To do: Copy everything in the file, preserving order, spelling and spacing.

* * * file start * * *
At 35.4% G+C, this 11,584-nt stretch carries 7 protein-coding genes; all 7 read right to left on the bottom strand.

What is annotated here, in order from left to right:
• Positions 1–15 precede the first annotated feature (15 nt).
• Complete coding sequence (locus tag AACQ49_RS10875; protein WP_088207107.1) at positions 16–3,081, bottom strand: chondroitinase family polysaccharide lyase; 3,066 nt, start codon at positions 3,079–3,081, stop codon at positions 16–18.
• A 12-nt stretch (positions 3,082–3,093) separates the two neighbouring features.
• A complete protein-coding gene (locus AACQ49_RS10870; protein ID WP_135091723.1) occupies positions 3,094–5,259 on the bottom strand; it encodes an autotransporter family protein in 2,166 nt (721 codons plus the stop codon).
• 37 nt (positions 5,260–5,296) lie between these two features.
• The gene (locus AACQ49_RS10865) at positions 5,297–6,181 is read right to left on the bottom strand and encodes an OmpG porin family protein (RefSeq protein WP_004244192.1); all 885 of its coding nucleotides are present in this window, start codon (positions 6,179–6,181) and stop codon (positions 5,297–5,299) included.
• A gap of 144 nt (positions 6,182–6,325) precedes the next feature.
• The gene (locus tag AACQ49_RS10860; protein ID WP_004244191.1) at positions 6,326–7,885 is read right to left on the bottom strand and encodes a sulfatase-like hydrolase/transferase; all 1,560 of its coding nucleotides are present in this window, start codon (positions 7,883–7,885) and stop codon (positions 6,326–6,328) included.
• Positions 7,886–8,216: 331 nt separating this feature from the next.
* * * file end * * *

At 35.4% G+C, this 11,584-nt stretch carries 7 protein-coding genes; all 7 read right to left on the bottom strand.

What is annotated here, in order from left to right:
• Positions 1–15 precede the first annotated feature (15 nt).
• Complete coding sequence (locus tag AACQ49_RS10875; protein WP_088207107.1) at positions 16–3,081, bottom strand: chondroitinase family polysaccharide lyase; 3,066 nt, start codon at positions 3,079–3,081, stop codon at positions 16–18.
• A 12-nt stretch (positions 3,082–3,093) separates the two neighbouring features.
• A complete protein-coding gene (locus AACQ49_RS10870; protein ID WP_135091723.1) occupies positions 3,094–5,259 on the bottom strand; it encodes an autotransporter family protein in 2,166 nt (721 codons plus the stop codon).
• 37 nt (positions 5,260–5,296) lie between these two features.
• The gene (locus AACQ49_RS10865) at positions 5,297–6,181 is read right to left on the bottom strand and encodes an OmpG porin family protein (RefSeq protein WP_004244192.1); all 885 of its coding nucleotides are present in this window, start codon (positions 6,179–6,181) and stop codon (positions 5,297–5,299) included.
• A gap of 144 nt (positions 6,182–6,325) precedes the next feature.
• The gene (locus tag AACQ49_RS10860; protein ID WP_004244191.1) at positions 6,326–7,885 is read right to left on the bottom strand and encodes a sulfatase-like hydrolase/transferase; all 1,560 of its coding nucleotides are present in this window, start codon (positions 7,883–7,885) and stop codon (positions 6,326–6,328) included.
• Positions 7,886–8,216: 331 nt separating this feature from the next.